The PBL Super Highway... Over 45 Links To Great Project Based Learning | Educational Technology | Scoop.it
Welcome to another post that I know you will want to share and bookmark. As I travel the country  I constantly have teachers ask me for places to find some engaging PBL ideas! Below you will find t...

Via Tom D'Amico (@TDOttawa)
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Gaming the Music: Gamification, Video Games, and "Game Music ...

Gaming the Music: Gamification, Video Games, and "Game Music ... | Educational Technology | Scoop.it

...It’s a bit puzzling that Caillois never went on to make a study of music, inasmuch as the production and consumption of music is surely a game par excellence. Just think about it: in English, we don’t simply “do” music, we play it. Nor can it be coincidental that ringtone culture and video game apps emerged at roughly the same point in history. Predicated upon a particularly stubborn, pernicious strain of l'art pour l'art ideology, that sonic forms, inherently abstract, ideal, and non-referential, can have no possible social, economic, or even psychological efficacy, classical music may very well be pure expenditure in its most unadulterated form. Or so we’ve long been led to believe. Even John Cage, ever the standard-bearer for the furthest frontiers of iconoclasm, fell for the misconception hook, line, and sinker. James Pritchell has memorably spoken of Cage’s “aesthetic of wastefulness” – his 14-hour extravaganzas and massive “musiccircuses” – which is so memorably on exhibit in Cage’s desperate plea: “Why are people so stingy about their time? Why are they so ungenerous? What in heaven’s name is so valuable about thirty minutes? Or forty-five minutes? Or an hour and a half?” Yet surely this isn’t the whole story, for just as we don’t rank violinists in the same way that we rank tennis players, so musical composition has never been free from the clutches of capital financial, social, and cultural...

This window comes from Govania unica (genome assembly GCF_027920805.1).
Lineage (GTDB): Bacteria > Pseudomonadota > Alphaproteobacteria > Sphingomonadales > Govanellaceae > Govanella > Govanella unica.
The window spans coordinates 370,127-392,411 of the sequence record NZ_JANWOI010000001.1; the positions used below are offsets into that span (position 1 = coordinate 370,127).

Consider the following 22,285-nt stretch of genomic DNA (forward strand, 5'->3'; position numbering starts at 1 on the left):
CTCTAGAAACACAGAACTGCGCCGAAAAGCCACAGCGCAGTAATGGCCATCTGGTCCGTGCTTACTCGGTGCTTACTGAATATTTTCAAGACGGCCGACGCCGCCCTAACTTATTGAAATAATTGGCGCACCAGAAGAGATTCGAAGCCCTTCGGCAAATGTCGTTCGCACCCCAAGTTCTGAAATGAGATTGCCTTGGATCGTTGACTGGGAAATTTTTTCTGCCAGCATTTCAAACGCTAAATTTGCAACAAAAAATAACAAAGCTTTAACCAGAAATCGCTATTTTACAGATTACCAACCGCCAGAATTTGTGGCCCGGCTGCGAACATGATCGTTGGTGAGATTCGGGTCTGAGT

Via Christopher Coleman